The lasting feeling that audiences get after watching a great tragedy is the sense that all of the terrible things could have been avoided. If only the main character would have set their pride to the side instead of doubling down when challenged. If only they didn't ignore the omens. If only they valued their loved ones before losing them, or at the very least could process the guilt in a healthy way.
Even though fate governs the most ancient of all tragedies, tragedies are a human endeavor--they are caused by people making decisions that negatively affect themselves and others. While a pandemic striking, losing a home, or the death of friend may be a loss, these are not necessarily tragic--The Last Man on Earth starts with a pandemic, The Odd Couple starts with Felix losing his house, and The Big Chill starts with a gathering for the funeral of a friend that committed suicide--and all of these are comedies. What makes a work tragic is that people fuel the tragedy with their decisions, consciously or unconsciously.
And why? Because they want to be in a comedy.
Comedies are about winning, being victorious, and everyone living happily ever after. This is the goal of nearly everyone in real life, so of course the tragic heroes see themselves in the role of hero or "good guy" until its too late. Hamlet thinks he is doing the right thing in avenging his father until he has to fight and kill Laertes because of his previous poor decisions. Creon thinks he's saving the republic until, with Antigone's death, he loses his family to suicide. They are under the delusion that they will make everything right.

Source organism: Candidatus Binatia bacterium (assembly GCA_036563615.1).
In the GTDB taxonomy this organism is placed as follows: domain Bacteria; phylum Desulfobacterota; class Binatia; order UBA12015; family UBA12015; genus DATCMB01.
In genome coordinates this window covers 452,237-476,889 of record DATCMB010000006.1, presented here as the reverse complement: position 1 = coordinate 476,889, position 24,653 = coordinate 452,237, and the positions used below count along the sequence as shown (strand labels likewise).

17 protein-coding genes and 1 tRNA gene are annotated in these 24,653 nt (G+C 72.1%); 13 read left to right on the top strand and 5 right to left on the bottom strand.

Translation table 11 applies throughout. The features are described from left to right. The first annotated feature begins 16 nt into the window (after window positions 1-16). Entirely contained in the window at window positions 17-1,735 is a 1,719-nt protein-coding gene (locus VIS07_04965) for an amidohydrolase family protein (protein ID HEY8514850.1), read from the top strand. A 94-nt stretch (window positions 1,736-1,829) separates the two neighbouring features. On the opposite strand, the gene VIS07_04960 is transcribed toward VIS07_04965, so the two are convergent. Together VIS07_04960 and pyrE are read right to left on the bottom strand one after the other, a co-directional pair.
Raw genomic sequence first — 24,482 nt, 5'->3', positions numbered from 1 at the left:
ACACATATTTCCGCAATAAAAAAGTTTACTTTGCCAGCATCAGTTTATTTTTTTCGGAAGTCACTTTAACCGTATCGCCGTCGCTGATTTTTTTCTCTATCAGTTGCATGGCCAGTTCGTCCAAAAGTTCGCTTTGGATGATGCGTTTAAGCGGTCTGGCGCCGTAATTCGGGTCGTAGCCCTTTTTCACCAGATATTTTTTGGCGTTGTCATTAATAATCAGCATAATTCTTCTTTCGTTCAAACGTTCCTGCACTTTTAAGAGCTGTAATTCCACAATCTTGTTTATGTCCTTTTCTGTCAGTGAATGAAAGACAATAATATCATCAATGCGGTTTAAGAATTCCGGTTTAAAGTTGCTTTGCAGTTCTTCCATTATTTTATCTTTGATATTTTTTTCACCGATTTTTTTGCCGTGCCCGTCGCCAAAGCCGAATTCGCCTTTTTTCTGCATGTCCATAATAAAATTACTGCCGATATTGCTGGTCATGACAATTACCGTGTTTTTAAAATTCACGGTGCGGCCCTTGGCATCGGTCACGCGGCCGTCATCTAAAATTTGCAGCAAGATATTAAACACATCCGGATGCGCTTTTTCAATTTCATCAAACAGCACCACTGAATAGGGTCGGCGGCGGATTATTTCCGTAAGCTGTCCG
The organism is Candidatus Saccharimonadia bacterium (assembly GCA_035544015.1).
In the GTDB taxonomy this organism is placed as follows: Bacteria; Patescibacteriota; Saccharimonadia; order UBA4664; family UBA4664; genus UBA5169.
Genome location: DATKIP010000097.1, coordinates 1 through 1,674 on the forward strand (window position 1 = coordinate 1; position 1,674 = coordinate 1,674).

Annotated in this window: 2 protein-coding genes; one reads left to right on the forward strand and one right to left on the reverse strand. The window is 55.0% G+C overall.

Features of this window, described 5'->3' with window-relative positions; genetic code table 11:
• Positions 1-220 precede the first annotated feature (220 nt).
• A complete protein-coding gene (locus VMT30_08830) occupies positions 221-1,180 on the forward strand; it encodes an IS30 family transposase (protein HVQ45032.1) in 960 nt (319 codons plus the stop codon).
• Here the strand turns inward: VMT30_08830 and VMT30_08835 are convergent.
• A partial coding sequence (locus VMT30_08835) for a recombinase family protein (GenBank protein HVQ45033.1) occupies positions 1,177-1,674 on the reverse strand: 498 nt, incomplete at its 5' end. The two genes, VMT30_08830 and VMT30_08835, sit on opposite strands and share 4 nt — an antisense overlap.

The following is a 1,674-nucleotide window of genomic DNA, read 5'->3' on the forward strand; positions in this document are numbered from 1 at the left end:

The tragic delusion is not just for protagonists either, as madness is a common trait in tragic characters. Ophelia goes mad to cope with her father's death and continual abuse from Hamlet. Edgar goes crazy when exiled by his bastard brother and only regains sanity by defeating him. The Glass Menagerie is full of delusions: Tom with his delusion that the Spanish Revolution is glorious, Amanda that her family has not dipped in social status, and Laura that she has friends in her glass animals. These delusions trap a character in only seeing one way out of a problem--with their rose-colored glasses on, they can't make out any of the red flags. Thus, while we as the audience may hope they stop before it's too late, they definitely won't, as their delusion of the happy ending won't let them.